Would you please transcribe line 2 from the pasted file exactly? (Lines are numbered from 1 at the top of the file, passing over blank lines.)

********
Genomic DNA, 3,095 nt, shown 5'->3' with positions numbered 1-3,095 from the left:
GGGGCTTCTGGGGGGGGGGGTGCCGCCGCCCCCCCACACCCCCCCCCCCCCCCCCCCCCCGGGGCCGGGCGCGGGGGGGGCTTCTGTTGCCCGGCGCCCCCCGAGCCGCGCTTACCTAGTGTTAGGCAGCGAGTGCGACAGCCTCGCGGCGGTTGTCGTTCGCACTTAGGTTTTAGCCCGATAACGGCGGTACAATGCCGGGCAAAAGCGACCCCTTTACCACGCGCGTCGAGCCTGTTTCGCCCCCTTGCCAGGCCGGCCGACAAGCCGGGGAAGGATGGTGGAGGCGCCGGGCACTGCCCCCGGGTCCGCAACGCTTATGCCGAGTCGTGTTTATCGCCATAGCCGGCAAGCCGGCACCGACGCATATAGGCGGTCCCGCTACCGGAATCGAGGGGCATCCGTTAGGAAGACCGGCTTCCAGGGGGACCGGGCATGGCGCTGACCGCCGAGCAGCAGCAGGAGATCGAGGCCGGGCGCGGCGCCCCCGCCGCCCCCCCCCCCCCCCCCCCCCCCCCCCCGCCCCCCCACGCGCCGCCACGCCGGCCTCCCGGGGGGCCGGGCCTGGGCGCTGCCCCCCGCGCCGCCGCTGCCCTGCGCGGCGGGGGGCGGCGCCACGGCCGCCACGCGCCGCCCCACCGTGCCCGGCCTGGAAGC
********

GGGGCTTCTGGGGGGGGGGGTGCCGCCGCCCCCCCACACCCCCCCCCCCCCCCCCCCCCCGGGGCCGGGCGCGGGGGGGGCTTCTGTTGCCCGGCGCCCCCCGAGCCGCGCTTACCTAGTGTTAGGCAGCGAGTGCGACAGCCTCGCGGCGGTTGTCGTTCGCACTTAGGTTTTAGCCCGATAACGGCGGTACAATGCCGGGCAAAAGCGACCCCTTTACCACGCGCGTCGAGCCTGTTTCGCCCCCTTGCCAGGCCGGCCGACAAGCCGGGGAAGGATGGTGGAGGCGCCGGGCACTGCCCCCGGGTCCGCAACGCTTATGCCGAGTCGTGTTTATCGCCATAGCCGGCAAGCCGGCACCGACGCATATAGGCGGTCCCGCTACCGGAATCGAGGGGCATCCGTTAGGAAGACCGGCTTCCAGGGGGACCGGGCATGGCGCTGACCGCCGAGCAGCAGCAGGAGATCGAGGCCGGGCGCGGCGCCCCCGCCGCCCCCCCCCCCCCCCCCCCCCCCCCCCCGCCCCCCCACGCGCCGCCACGCCGGCCTCCCGGGGGGCCGGGCCTGGGCGCTGCCCCCCGCGCCGCCGCTGCCCTGCGCGGCGGGGGGCGGCGCCACGGCCGCCACGCGCCGCCCCACCGTGCCCGGCCTGGAAGC